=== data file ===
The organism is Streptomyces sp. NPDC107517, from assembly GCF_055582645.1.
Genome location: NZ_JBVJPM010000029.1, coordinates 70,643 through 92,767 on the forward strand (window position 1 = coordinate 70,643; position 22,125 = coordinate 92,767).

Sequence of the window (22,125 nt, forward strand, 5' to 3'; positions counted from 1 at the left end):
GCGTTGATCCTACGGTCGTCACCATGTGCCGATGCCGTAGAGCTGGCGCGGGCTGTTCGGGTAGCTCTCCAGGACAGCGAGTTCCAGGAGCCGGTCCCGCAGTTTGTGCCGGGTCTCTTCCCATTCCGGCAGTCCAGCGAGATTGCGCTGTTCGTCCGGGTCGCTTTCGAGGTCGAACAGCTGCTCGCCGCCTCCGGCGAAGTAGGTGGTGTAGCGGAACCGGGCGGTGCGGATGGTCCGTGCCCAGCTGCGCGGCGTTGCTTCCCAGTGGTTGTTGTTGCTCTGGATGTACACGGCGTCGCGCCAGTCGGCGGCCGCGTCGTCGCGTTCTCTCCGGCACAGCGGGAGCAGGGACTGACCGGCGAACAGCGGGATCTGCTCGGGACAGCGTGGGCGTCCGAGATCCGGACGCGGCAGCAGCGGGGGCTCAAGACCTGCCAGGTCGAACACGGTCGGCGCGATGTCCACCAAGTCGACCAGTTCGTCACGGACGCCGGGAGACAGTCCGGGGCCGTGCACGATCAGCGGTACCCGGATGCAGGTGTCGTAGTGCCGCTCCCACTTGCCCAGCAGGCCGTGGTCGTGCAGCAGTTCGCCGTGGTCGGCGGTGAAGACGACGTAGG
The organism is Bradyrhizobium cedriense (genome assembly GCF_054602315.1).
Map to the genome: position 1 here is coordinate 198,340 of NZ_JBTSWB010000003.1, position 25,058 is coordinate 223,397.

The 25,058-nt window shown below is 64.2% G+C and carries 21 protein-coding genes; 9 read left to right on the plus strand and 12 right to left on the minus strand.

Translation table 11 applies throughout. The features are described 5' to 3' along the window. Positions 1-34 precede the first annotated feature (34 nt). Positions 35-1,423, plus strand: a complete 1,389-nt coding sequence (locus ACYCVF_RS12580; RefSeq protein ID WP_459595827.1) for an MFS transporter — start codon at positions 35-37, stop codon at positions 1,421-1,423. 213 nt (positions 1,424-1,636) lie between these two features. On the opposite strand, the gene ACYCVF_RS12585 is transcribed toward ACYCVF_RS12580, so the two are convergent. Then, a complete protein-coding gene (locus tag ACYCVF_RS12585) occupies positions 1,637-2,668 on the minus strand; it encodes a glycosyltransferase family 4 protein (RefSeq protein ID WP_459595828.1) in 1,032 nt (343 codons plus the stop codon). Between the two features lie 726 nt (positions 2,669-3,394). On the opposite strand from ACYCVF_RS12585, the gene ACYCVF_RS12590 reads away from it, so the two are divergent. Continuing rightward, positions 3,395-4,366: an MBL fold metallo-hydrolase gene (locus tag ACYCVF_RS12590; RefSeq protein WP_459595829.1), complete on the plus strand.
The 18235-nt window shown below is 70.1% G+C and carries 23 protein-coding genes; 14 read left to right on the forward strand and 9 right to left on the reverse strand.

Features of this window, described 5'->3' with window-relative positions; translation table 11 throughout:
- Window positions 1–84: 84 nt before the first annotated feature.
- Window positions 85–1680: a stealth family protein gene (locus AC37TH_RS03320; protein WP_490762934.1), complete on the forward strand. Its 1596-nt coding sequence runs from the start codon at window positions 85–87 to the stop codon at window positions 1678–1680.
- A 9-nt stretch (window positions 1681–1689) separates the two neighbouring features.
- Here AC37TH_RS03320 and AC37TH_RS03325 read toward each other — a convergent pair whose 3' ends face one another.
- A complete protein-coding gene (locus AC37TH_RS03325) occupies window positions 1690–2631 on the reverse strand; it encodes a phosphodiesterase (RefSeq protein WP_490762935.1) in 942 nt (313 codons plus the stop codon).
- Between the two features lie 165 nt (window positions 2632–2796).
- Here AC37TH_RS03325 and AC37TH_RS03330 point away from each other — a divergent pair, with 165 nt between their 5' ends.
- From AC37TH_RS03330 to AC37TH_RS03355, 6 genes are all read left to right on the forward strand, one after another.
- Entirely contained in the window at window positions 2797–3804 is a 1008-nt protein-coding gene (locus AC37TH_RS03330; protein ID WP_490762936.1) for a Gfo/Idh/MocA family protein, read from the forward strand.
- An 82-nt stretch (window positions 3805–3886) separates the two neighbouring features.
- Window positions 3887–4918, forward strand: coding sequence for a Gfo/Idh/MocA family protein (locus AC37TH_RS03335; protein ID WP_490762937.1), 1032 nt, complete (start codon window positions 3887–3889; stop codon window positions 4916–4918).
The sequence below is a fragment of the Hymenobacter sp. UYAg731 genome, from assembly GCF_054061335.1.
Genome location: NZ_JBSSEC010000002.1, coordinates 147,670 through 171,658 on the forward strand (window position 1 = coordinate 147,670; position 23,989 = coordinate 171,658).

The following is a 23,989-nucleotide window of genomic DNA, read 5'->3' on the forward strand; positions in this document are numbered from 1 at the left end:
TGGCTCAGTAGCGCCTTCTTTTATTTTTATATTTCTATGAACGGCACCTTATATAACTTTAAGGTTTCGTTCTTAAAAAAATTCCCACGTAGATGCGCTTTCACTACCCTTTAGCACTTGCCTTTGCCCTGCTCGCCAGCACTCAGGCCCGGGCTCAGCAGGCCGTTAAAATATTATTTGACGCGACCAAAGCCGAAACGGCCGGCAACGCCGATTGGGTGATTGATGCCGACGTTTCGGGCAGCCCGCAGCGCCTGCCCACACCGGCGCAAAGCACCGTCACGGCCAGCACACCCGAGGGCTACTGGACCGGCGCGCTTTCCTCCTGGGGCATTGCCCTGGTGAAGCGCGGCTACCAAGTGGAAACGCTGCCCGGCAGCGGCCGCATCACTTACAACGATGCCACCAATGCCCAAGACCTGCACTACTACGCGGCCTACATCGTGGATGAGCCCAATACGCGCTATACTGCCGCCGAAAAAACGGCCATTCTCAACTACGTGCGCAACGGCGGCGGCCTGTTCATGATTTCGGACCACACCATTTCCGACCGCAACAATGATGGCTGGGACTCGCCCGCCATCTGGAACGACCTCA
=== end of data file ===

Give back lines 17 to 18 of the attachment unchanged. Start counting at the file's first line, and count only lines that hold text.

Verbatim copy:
- Here AC37TH_RS03325 and AC37TH_RS03330 point away from each other — a divergent pair, with 165 nt between their 5' ends.
- From AC37TH_RS03330 to AC37TH_RS03355, 6 genes are all read left to right on the forward strand, one after another.